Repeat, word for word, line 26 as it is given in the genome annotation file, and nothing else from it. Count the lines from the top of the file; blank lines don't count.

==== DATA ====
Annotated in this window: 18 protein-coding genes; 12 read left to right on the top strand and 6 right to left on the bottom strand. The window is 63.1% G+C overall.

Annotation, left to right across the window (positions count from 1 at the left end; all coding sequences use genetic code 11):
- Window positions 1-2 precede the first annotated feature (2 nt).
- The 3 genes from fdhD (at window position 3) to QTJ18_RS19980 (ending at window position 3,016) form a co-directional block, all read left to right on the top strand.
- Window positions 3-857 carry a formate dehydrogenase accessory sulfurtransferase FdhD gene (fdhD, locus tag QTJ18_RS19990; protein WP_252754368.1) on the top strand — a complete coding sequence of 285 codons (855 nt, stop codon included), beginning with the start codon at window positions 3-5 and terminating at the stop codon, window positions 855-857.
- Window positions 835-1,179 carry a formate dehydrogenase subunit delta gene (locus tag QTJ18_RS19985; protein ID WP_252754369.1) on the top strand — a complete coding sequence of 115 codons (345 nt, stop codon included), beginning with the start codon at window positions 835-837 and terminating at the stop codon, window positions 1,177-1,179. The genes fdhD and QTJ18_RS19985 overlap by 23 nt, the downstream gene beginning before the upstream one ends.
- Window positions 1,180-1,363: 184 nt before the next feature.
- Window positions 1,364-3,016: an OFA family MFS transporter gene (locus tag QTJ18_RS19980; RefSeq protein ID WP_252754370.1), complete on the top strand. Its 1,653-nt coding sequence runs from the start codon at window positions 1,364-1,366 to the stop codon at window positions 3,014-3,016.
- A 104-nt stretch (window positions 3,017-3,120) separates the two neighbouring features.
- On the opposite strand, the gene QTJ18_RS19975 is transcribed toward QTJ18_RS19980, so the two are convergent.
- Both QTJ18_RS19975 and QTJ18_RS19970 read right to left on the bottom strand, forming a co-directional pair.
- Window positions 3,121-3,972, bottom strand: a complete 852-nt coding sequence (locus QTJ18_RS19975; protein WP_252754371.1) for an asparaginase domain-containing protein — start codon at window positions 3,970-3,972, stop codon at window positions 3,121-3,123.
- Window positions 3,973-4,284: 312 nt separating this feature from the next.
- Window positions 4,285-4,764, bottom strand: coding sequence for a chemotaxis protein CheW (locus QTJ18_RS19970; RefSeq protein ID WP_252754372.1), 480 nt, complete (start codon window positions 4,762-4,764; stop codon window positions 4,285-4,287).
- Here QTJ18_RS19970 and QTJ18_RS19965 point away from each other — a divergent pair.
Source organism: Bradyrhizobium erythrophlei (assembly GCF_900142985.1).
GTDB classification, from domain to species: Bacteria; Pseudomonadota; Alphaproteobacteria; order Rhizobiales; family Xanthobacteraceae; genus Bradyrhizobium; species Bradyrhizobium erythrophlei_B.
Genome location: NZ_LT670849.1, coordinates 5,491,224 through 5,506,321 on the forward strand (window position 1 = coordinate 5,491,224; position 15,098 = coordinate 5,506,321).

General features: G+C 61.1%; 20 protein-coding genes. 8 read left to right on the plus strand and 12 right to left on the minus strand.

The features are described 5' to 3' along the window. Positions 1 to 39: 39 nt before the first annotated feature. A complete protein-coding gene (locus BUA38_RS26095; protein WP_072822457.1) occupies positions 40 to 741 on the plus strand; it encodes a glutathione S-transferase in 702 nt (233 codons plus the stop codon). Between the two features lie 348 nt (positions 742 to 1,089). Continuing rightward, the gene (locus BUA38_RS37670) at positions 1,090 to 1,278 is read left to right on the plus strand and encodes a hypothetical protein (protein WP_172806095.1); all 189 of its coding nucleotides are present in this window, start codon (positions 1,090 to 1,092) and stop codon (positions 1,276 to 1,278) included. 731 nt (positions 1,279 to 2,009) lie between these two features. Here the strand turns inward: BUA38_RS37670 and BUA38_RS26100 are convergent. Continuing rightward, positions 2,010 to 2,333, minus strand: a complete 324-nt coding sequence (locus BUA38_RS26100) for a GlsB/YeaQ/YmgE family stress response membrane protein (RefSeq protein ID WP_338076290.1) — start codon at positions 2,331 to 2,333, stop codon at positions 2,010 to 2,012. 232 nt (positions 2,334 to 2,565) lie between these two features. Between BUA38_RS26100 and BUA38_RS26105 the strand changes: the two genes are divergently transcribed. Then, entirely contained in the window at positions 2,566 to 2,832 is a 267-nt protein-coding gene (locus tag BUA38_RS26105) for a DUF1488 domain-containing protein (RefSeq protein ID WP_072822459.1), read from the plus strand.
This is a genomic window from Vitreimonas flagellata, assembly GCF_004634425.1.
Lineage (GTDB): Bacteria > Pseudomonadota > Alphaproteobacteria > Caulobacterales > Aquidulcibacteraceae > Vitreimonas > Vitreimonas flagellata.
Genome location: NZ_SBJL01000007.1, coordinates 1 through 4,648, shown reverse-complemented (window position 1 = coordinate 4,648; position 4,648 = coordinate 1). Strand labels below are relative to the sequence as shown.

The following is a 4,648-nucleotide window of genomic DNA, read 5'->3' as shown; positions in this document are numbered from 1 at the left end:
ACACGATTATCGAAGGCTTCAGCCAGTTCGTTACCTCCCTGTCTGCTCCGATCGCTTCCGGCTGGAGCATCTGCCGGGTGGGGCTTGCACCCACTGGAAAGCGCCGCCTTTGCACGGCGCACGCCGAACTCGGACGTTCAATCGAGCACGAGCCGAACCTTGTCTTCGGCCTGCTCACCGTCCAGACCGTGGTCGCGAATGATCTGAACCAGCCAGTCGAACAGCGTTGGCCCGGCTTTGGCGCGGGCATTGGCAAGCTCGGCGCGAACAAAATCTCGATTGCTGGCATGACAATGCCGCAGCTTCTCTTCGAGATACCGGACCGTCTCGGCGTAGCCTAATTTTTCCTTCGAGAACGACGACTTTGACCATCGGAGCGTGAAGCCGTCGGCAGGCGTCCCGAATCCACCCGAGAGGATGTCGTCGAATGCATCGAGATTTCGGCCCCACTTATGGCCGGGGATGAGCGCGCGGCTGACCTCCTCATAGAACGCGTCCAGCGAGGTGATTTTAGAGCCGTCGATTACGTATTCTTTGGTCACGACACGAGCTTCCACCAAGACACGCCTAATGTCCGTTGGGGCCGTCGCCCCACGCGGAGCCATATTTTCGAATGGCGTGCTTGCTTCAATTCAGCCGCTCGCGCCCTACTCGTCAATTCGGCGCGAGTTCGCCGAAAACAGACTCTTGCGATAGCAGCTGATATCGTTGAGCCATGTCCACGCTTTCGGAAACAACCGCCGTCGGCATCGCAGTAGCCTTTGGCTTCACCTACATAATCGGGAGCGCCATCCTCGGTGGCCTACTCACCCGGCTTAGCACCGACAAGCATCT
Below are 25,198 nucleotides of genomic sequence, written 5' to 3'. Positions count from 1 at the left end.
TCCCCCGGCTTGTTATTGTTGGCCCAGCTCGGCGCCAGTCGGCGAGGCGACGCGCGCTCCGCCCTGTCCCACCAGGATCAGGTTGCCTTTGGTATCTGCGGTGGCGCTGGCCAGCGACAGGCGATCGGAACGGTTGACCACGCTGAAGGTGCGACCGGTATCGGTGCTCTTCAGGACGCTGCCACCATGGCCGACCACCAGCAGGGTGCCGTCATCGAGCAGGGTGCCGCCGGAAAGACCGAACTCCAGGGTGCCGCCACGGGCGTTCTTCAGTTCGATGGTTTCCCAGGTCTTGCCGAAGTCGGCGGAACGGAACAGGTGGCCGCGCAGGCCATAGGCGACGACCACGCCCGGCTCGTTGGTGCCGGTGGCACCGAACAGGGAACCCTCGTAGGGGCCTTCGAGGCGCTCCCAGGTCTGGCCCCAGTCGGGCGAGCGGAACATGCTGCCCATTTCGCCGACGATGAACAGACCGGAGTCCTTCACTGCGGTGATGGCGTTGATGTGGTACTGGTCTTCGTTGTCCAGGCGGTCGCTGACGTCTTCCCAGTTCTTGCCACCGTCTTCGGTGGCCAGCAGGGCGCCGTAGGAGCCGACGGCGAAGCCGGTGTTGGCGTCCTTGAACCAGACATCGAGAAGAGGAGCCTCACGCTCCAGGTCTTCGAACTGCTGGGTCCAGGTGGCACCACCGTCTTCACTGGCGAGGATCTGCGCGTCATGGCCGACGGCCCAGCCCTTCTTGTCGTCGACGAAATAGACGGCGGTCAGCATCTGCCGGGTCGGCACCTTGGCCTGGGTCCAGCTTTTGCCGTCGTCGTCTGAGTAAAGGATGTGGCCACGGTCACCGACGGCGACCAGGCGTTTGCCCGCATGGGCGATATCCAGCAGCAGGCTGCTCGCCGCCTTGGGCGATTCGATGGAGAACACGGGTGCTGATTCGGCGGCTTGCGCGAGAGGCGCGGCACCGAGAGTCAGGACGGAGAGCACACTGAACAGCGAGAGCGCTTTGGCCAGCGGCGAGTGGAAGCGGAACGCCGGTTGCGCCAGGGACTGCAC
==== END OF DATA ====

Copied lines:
Below are 25,198 nucleotides of genomic sequence, written 5' to 3'. Positions count from 1 at the left end.